Employee turnover is a problem for many companies, especially among younger employees who have not developed the philosophy of employer loyalty that was common in previous generations. Nowadays, changing jobs is the norm. The idea of spending decades working for a single employer seems almost quaint in today’s economy. However, excessive employee turnover can be expensive for employers, who are looking for ways to keep their brightest and best employees happily toiling away as long as possible. We asked this week’s Expert Panel Roundtable: How can the physical security market promote better employee retention in a competitive employment environment?
The concept of how security systems can contribute to the broader business goals of a company is not new. It seems we have been talking about benefits of security systems beyond “just” security for more than a decade. Given the expanding role of technologies in the market, including video and access control, at what point is the term “security” too restrictive to accurately describe what our industry does? We asked the Expert Panel Roundtable for their responses to this premise: Is the description “security technology” too narrow given the broader application possibilities of today’s systems? Why?
In today’s global economy, goods are manufactured all over the world and shipped to customers thousands of miles away. Where goods are manufactured thus becomes a mere detail. However, in the case of “Made in China”, the location of a manufacturer has become more high-profile and possibly more urgent. The U.S. government recently banned the use in government installations of video system components from two Chinese manufacturers, presumably because of cybersecurity concerns. A simmering trade war between China and the United States also emphasizes other concerns related to Chinese manufacturing. We asked this week’s Expert Panel Roundtable: Should "Made in China" be seen as a negative in the video surveillance marketplace? Why or why not?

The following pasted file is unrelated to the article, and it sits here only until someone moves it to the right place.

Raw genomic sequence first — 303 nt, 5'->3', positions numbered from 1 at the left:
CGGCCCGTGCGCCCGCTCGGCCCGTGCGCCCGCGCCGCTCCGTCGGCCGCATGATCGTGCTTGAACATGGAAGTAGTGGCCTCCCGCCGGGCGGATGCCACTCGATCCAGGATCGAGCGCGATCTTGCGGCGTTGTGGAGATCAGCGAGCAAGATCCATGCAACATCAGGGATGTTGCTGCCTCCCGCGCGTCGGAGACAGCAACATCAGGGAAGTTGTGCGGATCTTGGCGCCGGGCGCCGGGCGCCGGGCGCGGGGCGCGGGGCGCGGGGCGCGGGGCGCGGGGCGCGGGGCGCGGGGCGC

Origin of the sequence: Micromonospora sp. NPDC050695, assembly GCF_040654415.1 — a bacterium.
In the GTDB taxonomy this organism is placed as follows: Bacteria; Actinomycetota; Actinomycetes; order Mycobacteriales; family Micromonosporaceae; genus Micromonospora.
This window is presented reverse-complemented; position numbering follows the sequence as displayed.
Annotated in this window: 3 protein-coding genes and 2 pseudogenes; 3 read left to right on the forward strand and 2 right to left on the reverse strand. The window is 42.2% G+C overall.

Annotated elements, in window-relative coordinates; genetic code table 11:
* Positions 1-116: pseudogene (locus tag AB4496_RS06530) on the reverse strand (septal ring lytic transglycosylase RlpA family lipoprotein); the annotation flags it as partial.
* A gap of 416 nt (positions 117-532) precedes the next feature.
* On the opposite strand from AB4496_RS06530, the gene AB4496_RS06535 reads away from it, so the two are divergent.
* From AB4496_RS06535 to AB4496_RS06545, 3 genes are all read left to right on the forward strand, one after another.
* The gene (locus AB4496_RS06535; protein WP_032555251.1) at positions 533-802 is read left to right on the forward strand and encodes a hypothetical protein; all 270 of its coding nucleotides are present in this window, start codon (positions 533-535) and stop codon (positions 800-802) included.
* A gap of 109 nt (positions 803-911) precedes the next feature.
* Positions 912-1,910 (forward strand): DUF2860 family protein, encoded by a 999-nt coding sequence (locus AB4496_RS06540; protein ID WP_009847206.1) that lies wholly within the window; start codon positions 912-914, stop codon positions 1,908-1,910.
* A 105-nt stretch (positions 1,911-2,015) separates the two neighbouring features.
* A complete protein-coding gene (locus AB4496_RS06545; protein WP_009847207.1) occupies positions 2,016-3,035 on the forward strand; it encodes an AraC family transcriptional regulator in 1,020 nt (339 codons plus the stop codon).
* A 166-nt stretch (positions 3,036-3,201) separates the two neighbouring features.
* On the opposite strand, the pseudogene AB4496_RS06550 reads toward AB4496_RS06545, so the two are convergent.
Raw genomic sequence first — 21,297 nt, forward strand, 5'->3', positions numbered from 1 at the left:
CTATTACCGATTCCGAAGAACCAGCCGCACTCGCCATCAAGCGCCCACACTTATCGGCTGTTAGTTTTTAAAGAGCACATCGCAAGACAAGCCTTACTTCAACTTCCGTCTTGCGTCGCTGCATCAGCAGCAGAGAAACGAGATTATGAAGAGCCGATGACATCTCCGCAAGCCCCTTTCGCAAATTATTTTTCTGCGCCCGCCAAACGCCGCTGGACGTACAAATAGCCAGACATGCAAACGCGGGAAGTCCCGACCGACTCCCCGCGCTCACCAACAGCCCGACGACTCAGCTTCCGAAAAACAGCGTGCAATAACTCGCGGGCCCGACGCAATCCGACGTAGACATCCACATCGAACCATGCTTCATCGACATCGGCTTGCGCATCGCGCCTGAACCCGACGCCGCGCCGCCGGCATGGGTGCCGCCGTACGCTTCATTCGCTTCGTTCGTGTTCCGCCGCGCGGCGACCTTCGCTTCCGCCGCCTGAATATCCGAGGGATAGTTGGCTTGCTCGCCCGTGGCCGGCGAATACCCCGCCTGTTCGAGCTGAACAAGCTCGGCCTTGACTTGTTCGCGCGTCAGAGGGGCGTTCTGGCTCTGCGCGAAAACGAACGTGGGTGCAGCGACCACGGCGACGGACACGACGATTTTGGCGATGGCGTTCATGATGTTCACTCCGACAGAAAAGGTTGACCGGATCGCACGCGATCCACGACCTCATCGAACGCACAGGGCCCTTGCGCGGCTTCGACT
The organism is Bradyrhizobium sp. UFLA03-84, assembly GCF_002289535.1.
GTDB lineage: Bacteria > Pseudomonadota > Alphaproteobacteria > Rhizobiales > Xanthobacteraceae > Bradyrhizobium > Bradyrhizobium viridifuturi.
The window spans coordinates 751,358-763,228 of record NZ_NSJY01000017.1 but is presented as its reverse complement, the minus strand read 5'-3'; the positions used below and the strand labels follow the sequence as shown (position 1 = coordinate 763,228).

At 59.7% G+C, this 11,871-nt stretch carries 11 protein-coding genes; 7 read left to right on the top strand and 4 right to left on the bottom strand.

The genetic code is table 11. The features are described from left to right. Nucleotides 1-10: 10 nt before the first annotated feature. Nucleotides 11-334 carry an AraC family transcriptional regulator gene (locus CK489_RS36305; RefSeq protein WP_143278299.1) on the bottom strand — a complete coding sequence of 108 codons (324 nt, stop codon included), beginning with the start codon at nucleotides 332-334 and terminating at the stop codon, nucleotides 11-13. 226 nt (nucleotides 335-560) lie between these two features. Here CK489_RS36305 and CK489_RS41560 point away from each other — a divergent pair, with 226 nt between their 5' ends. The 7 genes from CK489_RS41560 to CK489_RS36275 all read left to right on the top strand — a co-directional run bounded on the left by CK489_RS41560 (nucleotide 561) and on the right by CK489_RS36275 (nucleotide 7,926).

Physical security technologies operate successfully in many different markets, but in which markets do they fall short? Physical security is a difficult challenge that can sometime defy the best efforts of manufacturers, integrators and end users. This is especially the case in some of the more problematic markets and applications where even the best technology has to offer may not be good enough, or could it be that the best technology has not been adequately applied? We asked this week’s Expert Panel Roundtable to reflect on instances when the industry may fall short: Which segments of the physical security industry are most under-served and why?